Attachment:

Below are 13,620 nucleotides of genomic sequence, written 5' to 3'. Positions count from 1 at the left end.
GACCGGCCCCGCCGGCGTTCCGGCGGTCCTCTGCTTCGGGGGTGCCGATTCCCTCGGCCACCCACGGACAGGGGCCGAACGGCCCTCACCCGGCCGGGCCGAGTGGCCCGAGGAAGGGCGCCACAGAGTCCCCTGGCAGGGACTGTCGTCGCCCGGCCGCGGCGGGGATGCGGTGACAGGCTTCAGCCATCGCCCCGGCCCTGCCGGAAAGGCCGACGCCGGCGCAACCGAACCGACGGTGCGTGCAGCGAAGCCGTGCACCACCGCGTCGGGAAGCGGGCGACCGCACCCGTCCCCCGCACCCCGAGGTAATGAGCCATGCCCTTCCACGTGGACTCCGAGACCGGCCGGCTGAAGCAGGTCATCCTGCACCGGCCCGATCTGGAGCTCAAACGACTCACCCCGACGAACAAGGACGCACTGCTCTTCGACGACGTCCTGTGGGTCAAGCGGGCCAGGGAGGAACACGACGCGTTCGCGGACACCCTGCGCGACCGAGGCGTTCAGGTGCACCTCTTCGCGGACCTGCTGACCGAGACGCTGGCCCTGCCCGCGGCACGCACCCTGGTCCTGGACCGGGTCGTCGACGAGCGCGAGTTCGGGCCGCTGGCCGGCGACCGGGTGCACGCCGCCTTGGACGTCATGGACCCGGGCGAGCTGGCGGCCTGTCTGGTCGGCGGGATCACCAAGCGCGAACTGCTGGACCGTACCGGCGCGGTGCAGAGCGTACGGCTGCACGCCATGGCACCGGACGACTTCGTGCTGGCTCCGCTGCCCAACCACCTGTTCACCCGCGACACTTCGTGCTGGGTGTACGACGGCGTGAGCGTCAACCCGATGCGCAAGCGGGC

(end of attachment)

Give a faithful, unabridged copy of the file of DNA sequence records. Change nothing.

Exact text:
Below are 13,620 nucleotides of genomic sequence, written 5' to 3'. Positions count from 1 at the left end.
GACCGGCCCCGCCGGCGTTCCGGCGGTCCTCTGCTTCGGGGGTGCCGATTCCCTCGGCCACCCACGGACAGGGGCCGAACGGCCCTCACCCGGCCGGGCCGAGTGGCCCGAGGAAGGGCGCCACAGAGTCCCCTGGCAGGGACTGTCGTCGCCCGGCCGCGGCGGGGATGCGGTGACAGGCTTCAGCCATCGCCCCGGCCCTGCCGGAAAGGCCGACGCCGGCGCAACCGAACCGACGGTGCGTGCAGCGAAGCCGTGCACCACCGCGTCGGGAAGCGGGCGACCGCACCCGTCCCCCGCACCCCGAGGTAATGAGCCATGCCCTTCCACGTGGACTCCGAGACCGGCCGGCTGAAGCAGGTCATCCTGCACCGGCCCGATCTGGAGCTCAAACGACTCACCCCGACGAACAAGGACGCACTGCTCTTCGACGACGTCCTGTGGGTCAAGCGGGCCAGGGAGGAACACGACGCGTTCGCGGACACCCTGCGCGACCGAGGCGTTCAGGTGCACCTCTTCGCGGACCTGCTGACCGAGACGCTGGCCCTGCCCGCGGCACGCACCCTGGTCCTGGACCGGGTCGTCGACGAGCGCGAGTTCGGGCCGCTGGCCGGCGACCGGGTGCACGCCGCCTTGGACGTCATGGACCCGGGCGAGCTGGCGGCCTGTCTGGTCGGCGGGATCACCAAGCGCGAACTGCTGGACCGTACCGGCGCGGTGCAGAGCGTACGGCTGCACGCCATGGCACCGGACGACTTCGTGCTGGCTCCGCTGCCCAACCACCTGTTCACCCGCGACACTTCGTGCTGGGTGTACGACGGCGTGAGCGTCAACCCGATGCGCAAGCGGGC